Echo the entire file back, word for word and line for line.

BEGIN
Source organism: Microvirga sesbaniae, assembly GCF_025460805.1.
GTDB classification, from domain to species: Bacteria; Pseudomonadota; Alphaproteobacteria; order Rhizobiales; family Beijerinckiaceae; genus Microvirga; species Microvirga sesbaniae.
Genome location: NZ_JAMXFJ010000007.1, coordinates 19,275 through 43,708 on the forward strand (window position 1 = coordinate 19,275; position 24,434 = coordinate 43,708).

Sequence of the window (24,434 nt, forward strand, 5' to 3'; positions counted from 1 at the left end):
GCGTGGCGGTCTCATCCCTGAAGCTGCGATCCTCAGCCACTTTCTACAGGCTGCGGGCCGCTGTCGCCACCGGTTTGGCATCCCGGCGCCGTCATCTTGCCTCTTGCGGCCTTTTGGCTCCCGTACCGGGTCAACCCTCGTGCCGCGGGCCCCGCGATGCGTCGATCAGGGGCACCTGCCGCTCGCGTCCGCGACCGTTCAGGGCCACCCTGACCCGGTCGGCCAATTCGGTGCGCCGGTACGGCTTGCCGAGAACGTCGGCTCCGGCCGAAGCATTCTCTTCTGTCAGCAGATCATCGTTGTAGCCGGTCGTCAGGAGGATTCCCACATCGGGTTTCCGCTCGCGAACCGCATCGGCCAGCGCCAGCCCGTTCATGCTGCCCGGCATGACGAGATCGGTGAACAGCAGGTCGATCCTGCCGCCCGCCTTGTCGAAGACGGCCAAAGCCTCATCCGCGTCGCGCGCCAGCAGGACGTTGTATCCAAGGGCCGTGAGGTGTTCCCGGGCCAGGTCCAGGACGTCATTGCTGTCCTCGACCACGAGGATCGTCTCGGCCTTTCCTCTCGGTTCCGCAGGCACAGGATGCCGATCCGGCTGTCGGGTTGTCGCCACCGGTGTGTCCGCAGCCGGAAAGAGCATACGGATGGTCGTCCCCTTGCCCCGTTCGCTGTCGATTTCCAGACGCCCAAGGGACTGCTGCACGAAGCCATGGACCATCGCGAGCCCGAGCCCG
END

Source organism: Microvirga sesbaniae, assembly GCF_025460805.1.
GTDB classification, from domain to species: Bacteria; Pseudomonadota; Alphaproteobacteria; order Rhizobiales; family Beijerinckiaceae; genus Microvirga; species Microvirga sesbaniae.
Genome location: NZ_JAMXFJ010000007.1, coordinates 19,275 through 43,708 on the forward strand (window position 1 = coordinate 19,275; position 24,434 = coordinate 43,708).

Sequence of the window (24,434 nt, forward strand, 5' to 3'; positions counted from 1 at the left end):
GCGTGGCGGTCTCATCCCTGAAGCTGCGATCCTCAGCCACTTTCTACAGGCTGCGGGCCGCTGTCGCCACCGGTTTGGCATCCCGGCGCCGTCATCTTGCCTCTTGCGGCCTTTTGGCTCCCGTACCGGGTCAACCCTCGTGCCGCGGGCCCCGCGATGCGTCGATCAGGGGCACCTGCCGCTCGCGTCCGCGACCGTTCAGGGCCACCCTGACCCGGTCGGCCAATTCGGTGCGCCGGTACGGCTTGCCGAGAACGTCGGCTCCGGCCGAAGCATTCTCTTCTGTCAGCAGATCATCGTTGTAGCCGGTCGTCAGGAGGATTCCCACATCGGGTTTCCGCTCGCGAACCGCATCGGCCAGCGCCAGCCCGTTCATGCTGCCCGGCATGACGAGATCGGTGAACAGCAGGTCGATCCTGCCGCCCGCCTTGTCGAAGACGGCCAAAGCCTCATCCGCGTCGCGCGCCAGCAGGACGTTGTATCCAAGGGCCGTGAGGTGTTCCCGGGCCAGGTCCAGGACGTCATTGCTGTCCTCGACCACGAGGATCGTCTCGGCCTTTCCTCTCGGTTCCGCAGGCACAGGATGCCGATCCGGCTGTCGGGTTGTCGCCACCGGTGTGTCCGCAGCCGGAAAGAGCATACGGATGGTCGTCCCCTTGCCCCGTTCGCTGTCGATTTCCAGACGCCCAAGGGACTGCTGCACGAAGCCATGGACCATCGCGAGCCCGAGCCCG